LME Nickel Stocks



Towards a nickel boom? It is still too early to say but the London market hopes that harmony will prevail over the differences at the G20 summit in Osaka. “Industrial metals need a peaceful environment, Caledonian nickel too, because commercial wars are weighing on human activity,” said Philippe Chalmin, expert and historian of raw materials, founder of the Cyclops circle.

In any case, metal is “the star of the London market” this week said Malcom Freeman, managing director of Kingdom Futures, an international merchant of the City. The sharp recovery in nickel prices is also due to a return of financial investors. The latter had sold their positions around 11,700 dollars per ton, before realizing their mistake. By buying nickel lots, they favored the rise of prices.

In London, earlier this week, the Metal Exchange was lacking vigor and direction. So, the temporary shutdown of a large nickel plant in New Caledonia has aroused the curiosity of analysts. Queries that were worth their rain dollars. Not that the incident at the Koniambo nickel plant was important, the market quickly rated it as secondary, but this Monday in June and in the heat of summer, traders did not have much others to put in their mouths. So we talked about New Caledonia in London before concluding that the incident in “Glencore plant” (Glencore north plant) as it is called in the City, was not enough to move the courses nickel.

On Wednesday, in any case, the factory of the North was already forgotten. It must be said that nickel was challenging the general concerns of other industrial metals because of its strong future prospects: “a raw material at the heart of the next electric vehicle revolution,” said Alastair Monro, an analyst with Trader Marex Spectron at the LME, for its part the agency Goldman Sachs added that "the market became aware of the boom in the potential demand for nickel offered by the revolution of electric batteries."

Against this optimistic backdrop, the announcement of a 500,000 tonne reduction in Global Ferronickel ore production in the Philippines was enough to boost metal prices. On Thursday, nickel reached an interim high of $ 12,375 per tonne, the highest since June 24. And since two pieces of information are better than one, the Australian bank Macquarie published a study by Jim Lennon, well known to industrialists in New Caledonia, indicating a drop of 41,000 tons in six months nickel stocks LME global warehouses. Good news that allowed the continuation of the rise in the price of metal, ie its “rally”, to use the term used by the Metal Bulletin.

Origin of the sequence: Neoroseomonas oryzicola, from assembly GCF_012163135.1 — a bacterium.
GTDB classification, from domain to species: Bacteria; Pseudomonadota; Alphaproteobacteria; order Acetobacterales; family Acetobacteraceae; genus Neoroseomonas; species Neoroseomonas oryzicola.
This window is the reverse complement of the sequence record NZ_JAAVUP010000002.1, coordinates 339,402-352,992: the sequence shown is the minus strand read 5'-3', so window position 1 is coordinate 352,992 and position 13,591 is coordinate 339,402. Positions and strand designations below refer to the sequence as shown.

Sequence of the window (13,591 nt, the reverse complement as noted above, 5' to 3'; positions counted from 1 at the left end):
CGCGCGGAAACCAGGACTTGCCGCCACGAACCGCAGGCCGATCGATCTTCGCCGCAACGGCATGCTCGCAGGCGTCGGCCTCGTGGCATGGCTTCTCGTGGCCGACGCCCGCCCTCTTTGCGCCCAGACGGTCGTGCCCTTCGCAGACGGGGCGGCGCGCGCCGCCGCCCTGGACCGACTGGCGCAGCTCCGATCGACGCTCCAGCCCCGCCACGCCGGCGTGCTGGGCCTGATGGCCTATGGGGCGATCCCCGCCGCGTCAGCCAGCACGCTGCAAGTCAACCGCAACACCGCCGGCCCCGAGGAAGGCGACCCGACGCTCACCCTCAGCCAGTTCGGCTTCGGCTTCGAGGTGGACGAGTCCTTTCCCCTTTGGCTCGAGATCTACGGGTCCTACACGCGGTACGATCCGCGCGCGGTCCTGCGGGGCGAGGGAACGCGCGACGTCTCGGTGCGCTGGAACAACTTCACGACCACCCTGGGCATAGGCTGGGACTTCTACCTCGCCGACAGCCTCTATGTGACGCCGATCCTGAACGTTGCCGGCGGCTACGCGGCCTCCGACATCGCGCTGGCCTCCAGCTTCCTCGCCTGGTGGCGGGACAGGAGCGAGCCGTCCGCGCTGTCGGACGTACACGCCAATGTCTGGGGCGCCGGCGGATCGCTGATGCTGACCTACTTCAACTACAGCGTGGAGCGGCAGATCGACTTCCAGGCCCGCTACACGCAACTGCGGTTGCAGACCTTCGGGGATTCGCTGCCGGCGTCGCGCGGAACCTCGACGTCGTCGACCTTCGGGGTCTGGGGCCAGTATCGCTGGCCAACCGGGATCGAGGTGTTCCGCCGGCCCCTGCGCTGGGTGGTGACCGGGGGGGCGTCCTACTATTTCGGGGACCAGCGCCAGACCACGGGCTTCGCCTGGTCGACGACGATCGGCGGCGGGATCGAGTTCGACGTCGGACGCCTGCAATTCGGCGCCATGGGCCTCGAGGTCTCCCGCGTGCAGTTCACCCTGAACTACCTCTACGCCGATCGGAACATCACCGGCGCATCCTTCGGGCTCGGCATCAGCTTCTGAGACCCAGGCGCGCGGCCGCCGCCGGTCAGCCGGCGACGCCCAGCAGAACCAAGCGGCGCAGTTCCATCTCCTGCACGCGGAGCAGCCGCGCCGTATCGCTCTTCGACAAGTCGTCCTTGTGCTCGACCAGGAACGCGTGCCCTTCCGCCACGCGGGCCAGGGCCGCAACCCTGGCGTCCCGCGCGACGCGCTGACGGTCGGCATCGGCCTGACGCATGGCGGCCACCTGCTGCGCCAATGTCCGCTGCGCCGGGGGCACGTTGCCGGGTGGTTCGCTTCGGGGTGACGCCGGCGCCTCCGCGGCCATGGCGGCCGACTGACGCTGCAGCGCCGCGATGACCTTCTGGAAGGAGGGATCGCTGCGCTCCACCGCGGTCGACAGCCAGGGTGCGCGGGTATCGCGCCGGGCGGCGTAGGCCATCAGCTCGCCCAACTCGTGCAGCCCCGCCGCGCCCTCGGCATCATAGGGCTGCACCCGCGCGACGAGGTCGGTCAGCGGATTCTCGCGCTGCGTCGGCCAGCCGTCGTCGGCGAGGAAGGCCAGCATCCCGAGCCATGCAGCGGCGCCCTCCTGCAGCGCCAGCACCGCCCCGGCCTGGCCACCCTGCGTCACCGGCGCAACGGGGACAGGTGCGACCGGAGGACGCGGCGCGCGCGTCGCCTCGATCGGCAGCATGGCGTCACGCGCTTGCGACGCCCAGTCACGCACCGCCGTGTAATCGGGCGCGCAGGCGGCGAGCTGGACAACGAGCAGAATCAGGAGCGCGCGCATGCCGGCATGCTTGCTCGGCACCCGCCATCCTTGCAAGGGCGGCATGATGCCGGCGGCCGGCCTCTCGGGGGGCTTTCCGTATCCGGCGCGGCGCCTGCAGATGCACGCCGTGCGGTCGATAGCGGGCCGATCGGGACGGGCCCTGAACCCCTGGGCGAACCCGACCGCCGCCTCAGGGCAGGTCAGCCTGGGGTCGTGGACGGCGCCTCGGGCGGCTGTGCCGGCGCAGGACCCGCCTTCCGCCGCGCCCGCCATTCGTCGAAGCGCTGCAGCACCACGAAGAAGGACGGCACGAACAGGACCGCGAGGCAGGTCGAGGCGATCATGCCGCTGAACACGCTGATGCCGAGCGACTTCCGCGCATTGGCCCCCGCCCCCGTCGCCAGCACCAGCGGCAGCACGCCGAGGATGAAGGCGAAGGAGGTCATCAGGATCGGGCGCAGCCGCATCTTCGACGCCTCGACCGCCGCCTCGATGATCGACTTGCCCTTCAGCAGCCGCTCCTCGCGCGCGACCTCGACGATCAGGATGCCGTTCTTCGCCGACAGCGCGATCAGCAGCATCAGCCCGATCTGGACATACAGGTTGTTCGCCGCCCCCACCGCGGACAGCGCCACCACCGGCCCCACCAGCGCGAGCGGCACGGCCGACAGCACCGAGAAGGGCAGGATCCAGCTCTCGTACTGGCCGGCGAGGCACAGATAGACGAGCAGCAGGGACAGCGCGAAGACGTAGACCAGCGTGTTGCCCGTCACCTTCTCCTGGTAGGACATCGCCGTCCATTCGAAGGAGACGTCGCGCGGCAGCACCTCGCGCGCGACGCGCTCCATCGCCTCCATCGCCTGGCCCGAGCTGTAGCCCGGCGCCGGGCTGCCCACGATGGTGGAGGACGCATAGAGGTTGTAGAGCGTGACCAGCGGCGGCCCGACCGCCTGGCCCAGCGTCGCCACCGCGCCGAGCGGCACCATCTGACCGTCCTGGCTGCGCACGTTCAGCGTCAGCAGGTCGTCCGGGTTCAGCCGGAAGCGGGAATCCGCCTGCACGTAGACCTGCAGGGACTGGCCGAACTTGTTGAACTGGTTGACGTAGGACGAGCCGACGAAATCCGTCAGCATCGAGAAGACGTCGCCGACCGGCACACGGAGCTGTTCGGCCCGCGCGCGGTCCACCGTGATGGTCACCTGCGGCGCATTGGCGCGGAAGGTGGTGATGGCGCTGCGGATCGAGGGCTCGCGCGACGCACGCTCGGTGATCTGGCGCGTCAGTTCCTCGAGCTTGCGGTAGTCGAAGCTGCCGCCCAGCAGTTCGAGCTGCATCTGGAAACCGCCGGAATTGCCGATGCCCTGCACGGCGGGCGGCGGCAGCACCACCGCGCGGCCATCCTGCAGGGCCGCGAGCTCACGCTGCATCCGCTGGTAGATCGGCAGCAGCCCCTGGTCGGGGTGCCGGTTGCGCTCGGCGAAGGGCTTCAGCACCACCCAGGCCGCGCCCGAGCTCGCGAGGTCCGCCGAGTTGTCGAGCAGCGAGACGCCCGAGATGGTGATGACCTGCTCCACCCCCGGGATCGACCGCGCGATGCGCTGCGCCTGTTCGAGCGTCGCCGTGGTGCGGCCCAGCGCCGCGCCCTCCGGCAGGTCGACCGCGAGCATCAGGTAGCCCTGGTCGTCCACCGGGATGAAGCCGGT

G 20
On Friday, the market continued its momentum, the G20 talks reinforcing, rightly or wrongly, the optimism of the London Metal Exchange. Nickel traders are betting on positive developments for the global economy during the G20 summit in Osaka, Japan. Reasons to believe it? In any case, nickel was the most traded and demanded metal during Friday morning trading at the London Metal Exchange (LME).

Nickel price at three months at LME - 16H00 GMT - $ 12,747 per tonne ($ 5.78 per pound) + 0.12%. Over the week, nickel rose 5.20% and 19.34% since the beginning of the year.



I’m not sure its in the interests of the likes of Nornickel or even CRU to publish accurate figures. Nornickel will not want the opposition to know their thinking and CRU will probably want people to pay for their research, they’ll not want to give it away for free.

I think the best approach is to work out the average for all the different figures published.

TDT :sunglasses:



LME data week from June, 24 to 28. Live Warrants started the week at 107.640 and ended at 103.884 Cancelled Warrants started the week at 61.236 and ended at 60.834
Opening Stocks drop 4.158




This is well worth a read. Don’t forget to click on the embedded presentation by Michael Liebreich, founder of BNEF. A couple of comments he makes are worthy of particular note:-

“Between now and 2030 we are going to see a reduction in the cost of EV batteries by 70%.”

“By 2025 an EVs sticker price will be less than an ICE vehicles. By this date its game over for ICE.”

7 minutes and 45 seconds in listen to his comments on hydrogen.

TDT :sunglasses:


“Trump confirms US companies can continue to sell to Huawei”

Is this the start of Trump’s humiliating climb down in a desperate attempt to improve his chances of getting re-elected in 2020?

TDT :face_with_raised_eyebrow:


Sums things up perfectly.

TDT :sunglasses: